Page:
I did as I trusted him and he’d helped me a lot in the past, but that night I couldn’t sleep as I thought over the ramifications and what i would say to the bank and our suppliers, who delivered on strict 20 days credit. As I tossed and turned I had an epiphany moment. Worrying would solve nothing, and actually, if he didn’t pay it was the bank’s problem as it was their money, so we would have to work together to solve the problem. At that I fell asleep till midday. I then had a five day trip to the Middle East and on my return called the bank to inform them. As I spoke to my account manager, and before I could speak, he told they’d just received £1.1m from the client and did I want to keep it sterling or put into Dollars and Guilders?

    I was speechless, and to this day I wonder if it was a test of my loyalty, as after that his business doubled and he dropped quite a few suppliers buying through us instead.
    The point being though, it was the moment I gave up worrying and Doris Day’s Que Sera, Sera plays in my head every time a problem looks like it’s on the horizon.


    capetonianm
    Participant

    That’s a lovely tale and restores one’s faith in the human race.

    I have adopted the philosophy that there is no point stressing about what might go wrong. I tend to make sure there’s a Plan B, and I can then relax. I book trips with plenty of time between connections as I’d rather spend a few hours at an airport than miss a flight if it’s a critical part of the trip. I tend to research quite thoroughly too, and I’ve learnt that as they say in ZA ‘local is lekker’. Local people tend to know best and in general, other than touts, can be trusted.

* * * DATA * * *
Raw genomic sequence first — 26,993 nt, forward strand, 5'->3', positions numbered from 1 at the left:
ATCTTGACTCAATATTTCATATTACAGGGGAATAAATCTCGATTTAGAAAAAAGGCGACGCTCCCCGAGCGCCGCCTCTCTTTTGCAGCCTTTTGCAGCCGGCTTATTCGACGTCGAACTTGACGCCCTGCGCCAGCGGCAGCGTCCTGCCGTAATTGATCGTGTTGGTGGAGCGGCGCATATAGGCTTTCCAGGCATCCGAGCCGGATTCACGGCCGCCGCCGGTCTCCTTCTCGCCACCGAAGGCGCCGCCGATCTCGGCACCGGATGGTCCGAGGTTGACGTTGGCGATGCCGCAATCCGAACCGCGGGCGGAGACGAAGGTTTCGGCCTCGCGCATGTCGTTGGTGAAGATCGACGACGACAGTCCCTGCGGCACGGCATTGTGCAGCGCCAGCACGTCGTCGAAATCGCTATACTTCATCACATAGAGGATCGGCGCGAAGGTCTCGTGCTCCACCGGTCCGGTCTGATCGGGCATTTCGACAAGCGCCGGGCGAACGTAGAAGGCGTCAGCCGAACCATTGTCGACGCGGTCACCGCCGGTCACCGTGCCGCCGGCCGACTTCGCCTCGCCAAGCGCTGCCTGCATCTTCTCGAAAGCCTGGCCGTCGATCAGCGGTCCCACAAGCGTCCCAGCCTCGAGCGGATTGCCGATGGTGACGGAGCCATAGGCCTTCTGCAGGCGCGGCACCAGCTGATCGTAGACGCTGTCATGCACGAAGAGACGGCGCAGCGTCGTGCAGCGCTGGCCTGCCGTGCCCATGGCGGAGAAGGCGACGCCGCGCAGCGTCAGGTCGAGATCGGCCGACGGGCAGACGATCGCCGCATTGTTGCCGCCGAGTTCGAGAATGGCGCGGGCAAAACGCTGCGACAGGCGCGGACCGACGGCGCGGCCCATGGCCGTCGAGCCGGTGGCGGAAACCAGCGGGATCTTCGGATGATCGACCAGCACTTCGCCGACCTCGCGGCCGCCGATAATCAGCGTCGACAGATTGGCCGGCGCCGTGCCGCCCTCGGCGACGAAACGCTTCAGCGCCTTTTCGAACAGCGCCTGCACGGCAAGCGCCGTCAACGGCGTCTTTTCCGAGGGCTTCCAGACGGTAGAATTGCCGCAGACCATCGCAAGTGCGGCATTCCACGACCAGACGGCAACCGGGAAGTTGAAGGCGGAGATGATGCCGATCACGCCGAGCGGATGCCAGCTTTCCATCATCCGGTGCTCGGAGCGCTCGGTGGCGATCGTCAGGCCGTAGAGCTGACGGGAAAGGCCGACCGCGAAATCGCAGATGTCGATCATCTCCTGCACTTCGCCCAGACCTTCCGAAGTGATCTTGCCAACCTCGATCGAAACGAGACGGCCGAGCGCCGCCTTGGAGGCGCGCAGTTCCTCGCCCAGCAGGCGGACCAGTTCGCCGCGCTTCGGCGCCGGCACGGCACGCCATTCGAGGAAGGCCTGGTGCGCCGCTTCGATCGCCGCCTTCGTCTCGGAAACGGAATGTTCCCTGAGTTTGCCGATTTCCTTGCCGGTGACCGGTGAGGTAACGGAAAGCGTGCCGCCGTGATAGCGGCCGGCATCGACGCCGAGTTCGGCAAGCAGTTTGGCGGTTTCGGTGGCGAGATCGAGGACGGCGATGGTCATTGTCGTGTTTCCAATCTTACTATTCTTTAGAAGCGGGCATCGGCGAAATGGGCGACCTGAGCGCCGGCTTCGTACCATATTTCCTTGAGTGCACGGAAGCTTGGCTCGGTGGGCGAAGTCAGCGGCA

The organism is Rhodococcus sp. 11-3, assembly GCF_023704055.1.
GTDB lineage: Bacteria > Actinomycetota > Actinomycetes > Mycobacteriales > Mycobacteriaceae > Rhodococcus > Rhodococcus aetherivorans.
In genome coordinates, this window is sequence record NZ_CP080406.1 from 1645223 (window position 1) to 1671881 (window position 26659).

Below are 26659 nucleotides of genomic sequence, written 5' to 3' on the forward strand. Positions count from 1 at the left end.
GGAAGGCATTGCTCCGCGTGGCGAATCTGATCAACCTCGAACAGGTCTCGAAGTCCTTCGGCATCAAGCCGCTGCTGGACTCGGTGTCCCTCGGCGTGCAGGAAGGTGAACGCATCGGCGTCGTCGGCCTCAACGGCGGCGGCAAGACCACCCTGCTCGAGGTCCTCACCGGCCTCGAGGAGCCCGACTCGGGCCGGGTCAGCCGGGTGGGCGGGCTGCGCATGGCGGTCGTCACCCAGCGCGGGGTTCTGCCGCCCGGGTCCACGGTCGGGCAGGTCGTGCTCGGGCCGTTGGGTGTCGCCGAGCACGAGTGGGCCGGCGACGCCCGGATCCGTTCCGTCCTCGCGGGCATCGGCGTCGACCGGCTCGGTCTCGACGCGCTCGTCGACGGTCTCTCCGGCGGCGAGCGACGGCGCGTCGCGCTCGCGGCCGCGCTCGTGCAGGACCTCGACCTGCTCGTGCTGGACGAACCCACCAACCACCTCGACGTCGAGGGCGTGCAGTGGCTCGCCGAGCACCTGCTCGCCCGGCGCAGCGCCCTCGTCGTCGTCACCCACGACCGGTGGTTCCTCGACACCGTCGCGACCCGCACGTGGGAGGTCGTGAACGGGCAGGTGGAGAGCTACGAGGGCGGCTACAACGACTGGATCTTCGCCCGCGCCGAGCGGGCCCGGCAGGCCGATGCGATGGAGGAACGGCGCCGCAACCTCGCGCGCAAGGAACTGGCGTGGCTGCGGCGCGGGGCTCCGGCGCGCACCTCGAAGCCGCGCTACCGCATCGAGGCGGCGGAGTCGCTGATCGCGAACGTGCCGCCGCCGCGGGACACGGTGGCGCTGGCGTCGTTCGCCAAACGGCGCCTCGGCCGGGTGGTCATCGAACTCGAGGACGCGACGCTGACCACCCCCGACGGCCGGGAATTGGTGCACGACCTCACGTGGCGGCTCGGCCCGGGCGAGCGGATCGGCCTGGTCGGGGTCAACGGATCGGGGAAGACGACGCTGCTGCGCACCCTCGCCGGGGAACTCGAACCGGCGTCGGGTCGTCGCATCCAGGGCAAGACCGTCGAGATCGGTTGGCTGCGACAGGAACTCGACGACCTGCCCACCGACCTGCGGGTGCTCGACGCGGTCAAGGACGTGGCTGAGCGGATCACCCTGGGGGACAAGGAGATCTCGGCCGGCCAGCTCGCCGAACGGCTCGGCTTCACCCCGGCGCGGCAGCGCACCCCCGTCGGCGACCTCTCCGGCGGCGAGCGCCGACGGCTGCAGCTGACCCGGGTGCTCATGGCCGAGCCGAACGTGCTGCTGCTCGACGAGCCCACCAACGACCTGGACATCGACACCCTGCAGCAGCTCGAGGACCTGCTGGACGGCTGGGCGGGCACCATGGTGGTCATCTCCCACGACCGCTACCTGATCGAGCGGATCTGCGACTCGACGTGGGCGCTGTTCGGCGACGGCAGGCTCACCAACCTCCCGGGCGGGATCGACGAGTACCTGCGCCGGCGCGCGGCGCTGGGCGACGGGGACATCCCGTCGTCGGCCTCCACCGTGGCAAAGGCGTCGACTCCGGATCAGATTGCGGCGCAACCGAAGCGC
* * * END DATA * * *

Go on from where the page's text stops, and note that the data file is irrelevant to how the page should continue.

Inthesandpit
    Participant

    I am not sure with me whether it is Stress, Travel burnout or just plain homesickness (something I thought only affected youngsters).

    My travel for business has always been sporadic and not near as much as some of my hero’s on here, however for the last 8 years I have had to lead a long distance life from home but I find now the strain of coming back each time to the sandpit, leaving my partner, house and dog, fresh air, greenery just gets harder. I count the days until my next trip home which I make about 6 times a year, during my partners visits out here we try to get away from the madness of this place for a few days. I now find myself stressing about the most mundane things leading to sleepless nights – most of which I have no control over, I wish someone had a ‘brain turn off’ switch. I get very tetchy about simple things (driving standards here, lack of respect to others, not saying thank you to shop assistants, queue jumping, talking over people etc.) maybe it is me getting older and trying to live to the standards I was brought up with.

    I appreciate this may be off track of the post but I think it is relevant for those that have to travel overseas to work.

    Thankfully for me though the end is nigh, my exit from this sandpit is planned for later in the year, not to retire just yet but to consult on airspace change.


    nevereconomy
    Participant

    MartynSinclair you were fortunate. My travel was predominantly Asia but I never had the “mytime” and with home at that time being the US, a good part of the night was often working with them. However I was lucky to always travel in First, so that took a bit of stress away.

    I preferred to do several month long trips instead of many shorter ones and my stamina level did allow this for many years and even for holidays I always jumped on a plane quite happily – I found travel very invigorating.

    I have a had few years away from it now and I still enjoy the occasional trip but have other greater responsibilities, albeit temporarily.

    Looking forward to the experience being for pleasure on my terms in the future.


    basslines66
    Participant

    Perhaps I am extremely weird. 25 years ago, when working as a peripatetic investment banker in Hong Kong for a well known big US firm which I was trying to leave, my very wise mother asked me to write a list of everything i loved about my job and everything I hated, to help me decide. I came back with the list. Quite a lot of Hates. Top of my very short list of Loves was “ability to travel business and first class around the world, preferably without colleagues”. It took me 2 more years to leave the firm and the big pay cheques.